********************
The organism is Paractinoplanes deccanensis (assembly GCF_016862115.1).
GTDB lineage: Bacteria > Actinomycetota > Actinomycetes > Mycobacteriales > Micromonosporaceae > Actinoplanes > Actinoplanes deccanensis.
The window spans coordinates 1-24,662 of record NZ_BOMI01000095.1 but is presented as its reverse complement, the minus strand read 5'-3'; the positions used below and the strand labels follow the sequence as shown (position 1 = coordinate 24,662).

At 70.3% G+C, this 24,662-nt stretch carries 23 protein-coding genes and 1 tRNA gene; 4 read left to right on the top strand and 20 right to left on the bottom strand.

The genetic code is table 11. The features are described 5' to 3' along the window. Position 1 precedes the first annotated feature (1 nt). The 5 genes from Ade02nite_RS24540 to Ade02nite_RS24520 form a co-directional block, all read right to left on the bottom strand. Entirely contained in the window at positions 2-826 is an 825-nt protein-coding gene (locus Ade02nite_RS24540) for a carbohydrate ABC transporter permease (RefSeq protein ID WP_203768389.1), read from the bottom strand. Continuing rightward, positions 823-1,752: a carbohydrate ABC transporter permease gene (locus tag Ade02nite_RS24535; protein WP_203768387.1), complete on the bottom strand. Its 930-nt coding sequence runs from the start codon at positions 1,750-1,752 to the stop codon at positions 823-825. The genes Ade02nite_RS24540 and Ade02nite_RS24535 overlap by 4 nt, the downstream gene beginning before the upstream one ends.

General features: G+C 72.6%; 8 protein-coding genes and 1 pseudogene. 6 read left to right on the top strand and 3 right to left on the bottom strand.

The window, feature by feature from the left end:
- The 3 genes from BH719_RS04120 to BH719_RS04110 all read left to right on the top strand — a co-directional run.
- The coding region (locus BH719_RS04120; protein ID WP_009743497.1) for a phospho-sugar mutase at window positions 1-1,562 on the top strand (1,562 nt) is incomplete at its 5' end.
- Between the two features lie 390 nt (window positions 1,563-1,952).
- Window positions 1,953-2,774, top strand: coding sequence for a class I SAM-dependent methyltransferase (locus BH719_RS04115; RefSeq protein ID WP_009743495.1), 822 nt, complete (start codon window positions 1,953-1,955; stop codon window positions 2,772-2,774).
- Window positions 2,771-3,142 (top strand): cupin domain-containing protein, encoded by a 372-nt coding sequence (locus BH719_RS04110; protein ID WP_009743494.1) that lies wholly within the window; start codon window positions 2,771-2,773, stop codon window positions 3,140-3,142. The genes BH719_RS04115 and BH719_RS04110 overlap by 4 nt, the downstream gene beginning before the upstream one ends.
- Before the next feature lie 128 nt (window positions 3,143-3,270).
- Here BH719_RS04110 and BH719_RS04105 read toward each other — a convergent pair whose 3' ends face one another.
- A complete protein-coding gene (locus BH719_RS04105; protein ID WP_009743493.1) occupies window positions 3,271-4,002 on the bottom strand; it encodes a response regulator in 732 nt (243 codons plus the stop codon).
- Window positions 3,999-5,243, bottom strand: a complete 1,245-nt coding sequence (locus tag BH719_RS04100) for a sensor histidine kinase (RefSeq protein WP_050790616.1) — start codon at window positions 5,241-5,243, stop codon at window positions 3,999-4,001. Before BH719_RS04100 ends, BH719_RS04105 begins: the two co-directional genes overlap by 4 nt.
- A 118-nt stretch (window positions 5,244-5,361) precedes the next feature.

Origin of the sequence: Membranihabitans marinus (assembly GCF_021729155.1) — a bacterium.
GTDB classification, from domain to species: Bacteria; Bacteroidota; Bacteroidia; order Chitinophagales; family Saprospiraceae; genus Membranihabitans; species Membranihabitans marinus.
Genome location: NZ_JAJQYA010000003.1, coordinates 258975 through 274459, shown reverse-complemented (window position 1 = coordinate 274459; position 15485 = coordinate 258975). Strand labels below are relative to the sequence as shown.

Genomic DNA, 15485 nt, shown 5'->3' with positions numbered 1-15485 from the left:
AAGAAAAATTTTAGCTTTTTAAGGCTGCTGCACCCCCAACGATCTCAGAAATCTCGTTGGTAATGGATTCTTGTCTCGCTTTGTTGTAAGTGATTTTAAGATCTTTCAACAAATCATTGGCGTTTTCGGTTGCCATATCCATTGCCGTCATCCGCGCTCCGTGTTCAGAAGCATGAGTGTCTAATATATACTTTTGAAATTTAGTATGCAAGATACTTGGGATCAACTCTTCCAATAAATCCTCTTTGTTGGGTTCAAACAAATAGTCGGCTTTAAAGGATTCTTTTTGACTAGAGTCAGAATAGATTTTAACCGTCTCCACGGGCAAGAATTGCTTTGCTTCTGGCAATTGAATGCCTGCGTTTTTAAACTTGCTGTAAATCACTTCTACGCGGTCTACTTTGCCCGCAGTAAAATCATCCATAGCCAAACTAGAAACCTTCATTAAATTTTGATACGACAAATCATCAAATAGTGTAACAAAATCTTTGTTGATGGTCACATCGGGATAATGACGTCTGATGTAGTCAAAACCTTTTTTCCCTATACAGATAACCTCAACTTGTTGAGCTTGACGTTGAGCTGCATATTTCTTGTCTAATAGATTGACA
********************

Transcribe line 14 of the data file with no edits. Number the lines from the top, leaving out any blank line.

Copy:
- Here BH719_RS04110 and BH719_RS04105 read toward each other — a convergent pair whose 3' ends face one another.